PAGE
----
Yesterday, Nothing announced that its upcoming Nothing Phone (1) would not launch in the United States. There were plenty of people in the tech community who were outraged that nothing was marketing its device enough in the United States to ignore it at its first major device launch. While this may sound like a betrayal or that not ignoring the millions of tech enthusiasts in America, it makes sense for them not to launch the phone (1) here. Let me explain
Brand loyalty is a big deal
Look, Brand Loyalty is one of the largest sellers of products worldwide, both within and outside technology. In 2019, 90.2% of consumers reported being loyal to a brand – this is especially true when it comes to the tech market in the US. Customers who use Samsung, Apple, and Google products are more likely to continue buying from that company, and that loyalty is much more difficult to break. Most of it is just out of control. Even if they did, the customer acquisition cost (CAC) would be incredibly high, making it not worth the marketing dollars spent on it.
Seeing nothing on a technical level, the phone (1) doesn’t offer anything worthwhile new features or specs To make it switchable to the consumer. This is a $500~ phone running a mid-range processor with an average display, dual cameras and a boring design, outside the LEDs on the back Which will be covered by just one case. The device doesn’t offer anything that would create FOMO (fear of missing out) in customers, or any feature that leaves a current and potentially already heavy investment in the ecosystem. Samsung, Apple and Google have very strong brand loyalty and nothing offers, well, nothing.
Nothing Can Compete With Google, Samsung, and Apple Without Carriers
There’s no room for the Nothing Phone (1) right now for carriers: This is another $500 phone that doesn’t really bring the outside of an unusual design to the table. There are a lot of better phones in that price range in the US market that carriers already sell from much bigger players. Carriers at the scale of Apple, Samsung, or Google to train store employees will never be able to afford or manage anything for a sales rep for the store.
You might be wondering why I’m focusing on carriers in particular. Well, that’s because that’s what makes up the US market.
According to the NPD Connected Intelligence Research Group, there were 50.1 million active unlocked smartphones in use in the US in 2020. Phone numbers account for just 17% of the total 294.15 million smartphones in the US. It makes no sense to focus on minorities, who are more reluctant to buy a single device, as they are not being coerced into contracts and payment plans.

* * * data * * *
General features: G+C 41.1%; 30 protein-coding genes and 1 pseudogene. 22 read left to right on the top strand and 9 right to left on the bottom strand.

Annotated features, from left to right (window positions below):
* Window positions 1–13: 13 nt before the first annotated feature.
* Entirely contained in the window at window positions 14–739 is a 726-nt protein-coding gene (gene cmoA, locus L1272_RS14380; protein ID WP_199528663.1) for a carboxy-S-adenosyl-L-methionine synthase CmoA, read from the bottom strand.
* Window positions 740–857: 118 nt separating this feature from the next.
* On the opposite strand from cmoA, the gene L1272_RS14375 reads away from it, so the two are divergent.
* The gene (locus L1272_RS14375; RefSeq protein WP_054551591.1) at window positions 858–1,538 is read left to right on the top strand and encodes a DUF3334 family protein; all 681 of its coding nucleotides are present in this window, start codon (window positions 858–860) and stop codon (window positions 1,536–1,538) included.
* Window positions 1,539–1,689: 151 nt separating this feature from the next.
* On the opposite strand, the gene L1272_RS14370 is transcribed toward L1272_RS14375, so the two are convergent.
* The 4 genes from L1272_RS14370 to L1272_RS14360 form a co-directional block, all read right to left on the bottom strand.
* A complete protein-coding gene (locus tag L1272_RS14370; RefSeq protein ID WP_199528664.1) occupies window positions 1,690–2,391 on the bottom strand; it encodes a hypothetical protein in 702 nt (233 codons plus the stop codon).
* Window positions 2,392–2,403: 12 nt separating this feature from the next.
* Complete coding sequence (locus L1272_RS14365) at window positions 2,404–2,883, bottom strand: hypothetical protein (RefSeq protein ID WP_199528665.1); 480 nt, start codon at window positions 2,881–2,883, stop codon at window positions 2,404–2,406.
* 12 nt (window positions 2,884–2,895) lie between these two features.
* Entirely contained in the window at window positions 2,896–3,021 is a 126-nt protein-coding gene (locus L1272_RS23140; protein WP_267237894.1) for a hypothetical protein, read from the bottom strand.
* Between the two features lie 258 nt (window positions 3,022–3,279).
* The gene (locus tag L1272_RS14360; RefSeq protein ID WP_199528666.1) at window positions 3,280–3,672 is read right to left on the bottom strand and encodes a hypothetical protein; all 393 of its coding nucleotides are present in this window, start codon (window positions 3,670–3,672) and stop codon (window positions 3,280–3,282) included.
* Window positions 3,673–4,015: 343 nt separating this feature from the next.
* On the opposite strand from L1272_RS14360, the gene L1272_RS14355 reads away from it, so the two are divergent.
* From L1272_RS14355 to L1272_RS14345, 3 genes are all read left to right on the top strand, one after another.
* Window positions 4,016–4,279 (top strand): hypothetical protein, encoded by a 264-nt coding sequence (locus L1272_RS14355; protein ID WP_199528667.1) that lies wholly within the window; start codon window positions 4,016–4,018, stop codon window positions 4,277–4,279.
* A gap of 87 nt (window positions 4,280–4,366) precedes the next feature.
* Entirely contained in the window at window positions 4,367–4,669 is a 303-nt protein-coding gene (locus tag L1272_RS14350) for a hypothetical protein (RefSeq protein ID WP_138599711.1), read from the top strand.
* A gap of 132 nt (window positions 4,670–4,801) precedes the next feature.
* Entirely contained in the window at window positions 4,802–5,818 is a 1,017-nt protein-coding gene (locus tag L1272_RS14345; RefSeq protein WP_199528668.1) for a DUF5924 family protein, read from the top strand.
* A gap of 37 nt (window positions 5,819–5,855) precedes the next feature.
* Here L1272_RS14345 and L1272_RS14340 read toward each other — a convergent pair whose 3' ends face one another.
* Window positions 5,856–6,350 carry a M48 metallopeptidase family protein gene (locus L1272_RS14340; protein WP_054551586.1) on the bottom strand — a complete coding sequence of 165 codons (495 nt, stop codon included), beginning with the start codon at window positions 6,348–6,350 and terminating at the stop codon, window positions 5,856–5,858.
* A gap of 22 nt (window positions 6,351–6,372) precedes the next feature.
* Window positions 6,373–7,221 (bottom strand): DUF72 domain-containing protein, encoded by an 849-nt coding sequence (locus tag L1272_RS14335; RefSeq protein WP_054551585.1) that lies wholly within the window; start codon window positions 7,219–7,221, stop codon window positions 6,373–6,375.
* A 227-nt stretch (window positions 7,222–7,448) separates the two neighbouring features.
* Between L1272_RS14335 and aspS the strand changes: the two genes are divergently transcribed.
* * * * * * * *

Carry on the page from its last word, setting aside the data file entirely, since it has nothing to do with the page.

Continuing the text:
Those other 244 million devices will be locked in and sold through carriers, possibly on payment plans that are subsidizing the cost of the devices. This allows for great financing deals that keep you on the carrier and device, but also allows the price of the $1000 phone to be spread out into payments of $24 per month for 36 months with a $150 down payment, which is now available for US carrier financing. is the standard term. deal. With the average selling price of 5G phones in the US recently being $815, a $500 phone doesn’t seem like a market fit.
A $300 phone that can be given away as a trade-in or promotion with a new line will do well on the carriers—as well as a $1,000 phone that can be financed. A $500 financing plan doesn’t make much sense when the difference between that and $1000 is about $10 a month (since a $500 phone usually won’t have a down payment).
Meanwhile, it doesn’t even make sense to spend $500 in cash when the Pixel 6, a well-marketed device with a better camera and processor from a name brand, is $600 and likely exempted outside carrier subsidies. . The Nothing Phone (1) is a phone that has no place in the market, which might not be willing to accept it.
Ignoring carriers, if anything doesn’t want to sell its device unlocked and offers its own financing through its website to sell the phone (1), it will need to find a bank that does. who is ready to handle the financing. Banks such as TD Bank handle the financing of Samsung’s financial plans for companies like Samsung, not Samsung itself. In a volatile market, banks are unwilling to work with startups on financing such consumer equipment. Without carriers subsidizing the phone, it’s unlikely that anything would see mass sales.
To reach the US market in a meaningful way, it wouldn’t need a unique flagship or very cheap equipment on a US carrier. The Nothing Phone (1) has none of them and may never actually be made in carrier stores right now.
Will cost a lot more to launch on carriers
Simply put: it costs a lot to launch a phone in the US.